# What does $\Psi^*$ mean in Schrodinger's formulation of Quantum Mechanics?

I am not a physics student. In one of my courses, some fundamental concepts of Quantum mechanics were needed, so I was going through them when I stumbled upon this.

It says

$$\text{probability} = \int_a^b\Psi^*\Psi\mathrm{d}x\quad\biggl(= \int_a^b\Psi^2\mathrm{d}x\text{ if }\Psi\text{ is a real function}\biggr)$$

Is the $\Psi^*$ in this expression the wave function's conjugate, or something else?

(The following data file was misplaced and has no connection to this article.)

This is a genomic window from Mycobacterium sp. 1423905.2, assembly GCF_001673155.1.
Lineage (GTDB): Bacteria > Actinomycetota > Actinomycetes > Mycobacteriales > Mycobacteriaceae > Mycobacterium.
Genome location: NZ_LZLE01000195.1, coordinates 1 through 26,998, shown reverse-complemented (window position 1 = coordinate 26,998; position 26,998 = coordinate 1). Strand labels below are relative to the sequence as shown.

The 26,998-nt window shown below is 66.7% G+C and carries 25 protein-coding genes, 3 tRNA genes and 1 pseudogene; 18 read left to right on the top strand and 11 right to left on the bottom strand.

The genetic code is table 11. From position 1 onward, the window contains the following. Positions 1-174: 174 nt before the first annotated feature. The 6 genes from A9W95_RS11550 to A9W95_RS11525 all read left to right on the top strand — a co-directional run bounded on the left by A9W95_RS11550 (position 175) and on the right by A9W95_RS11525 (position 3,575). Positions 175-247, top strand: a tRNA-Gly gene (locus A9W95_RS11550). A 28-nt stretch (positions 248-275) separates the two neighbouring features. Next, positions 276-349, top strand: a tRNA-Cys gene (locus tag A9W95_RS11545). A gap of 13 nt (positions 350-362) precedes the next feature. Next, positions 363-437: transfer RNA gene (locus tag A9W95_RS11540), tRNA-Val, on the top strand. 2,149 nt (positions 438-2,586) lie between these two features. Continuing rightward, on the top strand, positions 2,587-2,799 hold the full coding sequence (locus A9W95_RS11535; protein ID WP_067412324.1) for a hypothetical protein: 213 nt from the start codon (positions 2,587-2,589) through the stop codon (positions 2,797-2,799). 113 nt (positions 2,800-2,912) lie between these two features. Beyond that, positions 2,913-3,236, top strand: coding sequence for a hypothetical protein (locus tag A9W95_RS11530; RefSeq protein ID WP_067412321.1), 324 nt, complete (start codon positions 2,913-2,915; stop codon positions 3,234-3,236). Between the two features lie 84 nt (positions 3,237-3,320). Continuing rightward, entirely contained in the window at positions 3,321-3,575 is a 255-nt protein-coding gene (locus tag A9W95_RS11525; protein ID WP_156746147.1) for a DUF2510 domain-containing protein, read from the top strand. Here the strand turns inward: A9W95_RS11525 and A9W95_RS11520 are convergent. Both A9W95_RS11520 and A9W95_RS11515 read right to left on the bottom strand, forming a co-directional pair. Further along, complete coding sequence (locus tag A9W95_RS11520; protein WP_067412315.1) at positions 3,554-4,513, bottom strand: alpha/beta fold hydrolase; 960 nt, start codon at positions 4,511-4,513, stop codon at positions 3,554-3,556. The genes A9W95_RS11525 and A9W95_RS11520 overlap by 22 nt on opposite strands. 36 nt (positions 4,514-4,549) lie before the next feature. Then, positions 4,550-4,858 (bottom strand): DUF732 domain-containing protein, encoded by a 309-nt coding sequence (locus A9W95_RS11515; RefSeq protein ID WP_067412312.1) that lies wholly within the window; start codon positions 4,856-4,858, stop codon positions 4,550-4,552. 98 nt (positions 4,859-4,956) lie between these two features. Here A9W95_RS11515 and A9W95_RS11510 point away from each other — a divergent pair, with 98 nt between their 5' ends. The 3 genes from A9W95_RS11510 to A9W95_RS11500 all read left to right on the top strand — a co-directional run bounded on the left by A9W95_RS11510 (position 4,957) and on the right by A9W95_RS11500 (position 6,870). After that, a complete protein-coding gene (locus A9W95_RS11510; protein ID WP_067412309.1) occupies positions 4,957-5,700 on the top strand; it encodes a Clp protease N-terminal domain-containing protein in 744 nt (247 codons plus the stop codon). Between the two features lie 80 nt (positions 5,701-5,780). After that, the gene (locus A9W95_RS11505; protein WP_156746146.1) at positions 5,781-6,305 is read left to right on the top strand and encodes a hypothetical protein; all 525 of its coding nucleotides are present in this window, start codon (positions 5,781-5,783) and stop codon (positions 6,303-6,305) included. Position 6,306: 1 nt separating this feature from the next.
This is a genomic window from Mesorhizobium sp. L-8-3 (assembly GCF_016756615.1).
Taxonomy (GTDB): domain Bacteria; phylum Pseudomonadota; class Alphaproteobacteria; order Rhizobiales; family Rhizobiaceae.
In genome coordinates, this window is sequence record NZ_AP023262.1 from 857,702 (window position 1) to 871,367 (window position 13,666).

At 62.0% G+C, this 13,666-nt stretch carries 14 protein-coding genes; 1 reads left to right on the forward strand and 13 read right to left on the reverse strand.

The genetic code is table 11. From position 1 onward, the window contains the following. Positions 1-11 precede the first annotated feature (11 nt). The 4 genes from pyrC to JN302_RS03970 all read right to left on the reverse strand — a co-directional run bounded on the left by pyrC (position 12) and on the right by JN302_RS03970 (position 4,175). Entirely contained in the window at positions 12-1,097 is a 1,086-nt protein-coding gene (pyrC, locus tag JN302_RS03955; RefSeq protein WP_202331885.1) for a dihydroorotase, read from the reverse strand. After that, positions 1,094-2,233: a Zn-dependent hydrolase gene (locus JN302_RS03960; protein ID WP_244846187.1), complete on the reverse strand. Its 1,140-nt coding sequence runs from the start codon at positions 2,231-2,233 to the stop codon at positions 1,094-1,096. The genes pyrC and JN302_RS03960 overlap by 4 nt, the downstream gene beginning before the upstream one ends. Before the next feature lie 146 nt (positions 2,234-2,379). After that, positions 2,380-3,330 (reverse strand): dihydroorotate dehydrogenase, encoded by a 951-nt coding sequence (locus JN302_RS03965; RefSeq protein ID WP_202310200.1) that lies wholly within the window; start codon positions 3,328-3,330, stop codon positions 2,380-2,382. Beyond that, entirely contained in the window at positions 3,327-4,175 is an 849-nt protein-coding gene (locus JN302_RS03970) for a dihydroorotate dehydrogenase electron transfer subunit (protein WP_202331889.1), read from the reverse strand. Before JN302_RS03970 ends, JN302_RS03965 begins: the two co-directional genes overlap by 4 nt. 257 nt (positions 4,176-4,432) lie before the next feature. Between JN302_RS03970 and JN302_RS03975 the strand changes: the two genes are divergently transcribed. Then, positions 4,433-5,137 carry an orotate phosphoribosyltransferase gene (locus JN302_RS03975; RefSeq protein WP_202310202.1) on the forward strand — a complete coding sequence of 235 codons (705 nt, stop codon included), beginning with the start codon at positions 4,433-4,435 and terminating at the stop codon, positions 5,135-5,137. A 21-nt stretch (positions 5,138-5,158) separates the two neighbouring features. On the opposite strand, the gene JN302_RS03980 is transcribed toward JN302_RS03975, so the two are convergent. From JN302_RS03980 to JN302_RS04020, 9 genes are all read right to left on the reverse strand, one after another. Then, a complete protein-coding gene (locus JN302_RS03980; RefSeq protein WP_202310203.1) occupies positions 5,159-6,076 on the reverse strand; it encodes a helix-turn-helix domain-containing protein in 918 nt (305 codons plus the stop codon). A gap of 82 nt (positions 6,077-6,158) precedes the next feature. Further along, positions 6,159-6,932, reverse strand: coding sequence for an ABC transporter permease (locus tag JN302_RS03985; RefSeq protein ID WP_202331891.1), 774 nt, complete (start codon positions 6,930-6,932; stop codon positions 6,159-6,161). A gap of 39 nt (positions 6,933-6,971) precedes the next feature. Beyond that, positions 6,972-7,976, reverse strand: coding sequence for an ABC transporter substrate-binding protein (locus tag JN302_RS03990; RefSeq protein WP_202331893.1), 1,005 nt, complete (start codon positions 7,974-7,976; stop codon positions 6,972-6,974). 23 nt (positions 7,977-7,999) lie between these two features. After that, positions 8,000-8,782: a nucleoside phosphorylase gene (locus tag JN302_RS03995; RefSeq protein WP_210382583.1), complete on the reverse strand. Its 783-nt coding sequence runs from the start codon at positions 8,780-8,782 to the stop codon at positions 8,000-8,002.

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You are correct. $\Psi^{*}$ denotes the complex conjugate.

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ok, so in general the wave function is given to us and from there we need to proceed or it has general form for various cases that we need to be aware of? –  Jack Jan 8 '12 at 2:55
Usually you get the wave function at time t=0 and the evolution of the wave function is governed by the Schrodinger equation. –  WWright Jan 8 '12 at 2:56

## protected by Emilio PisantyMar 19 '14 at 17:11

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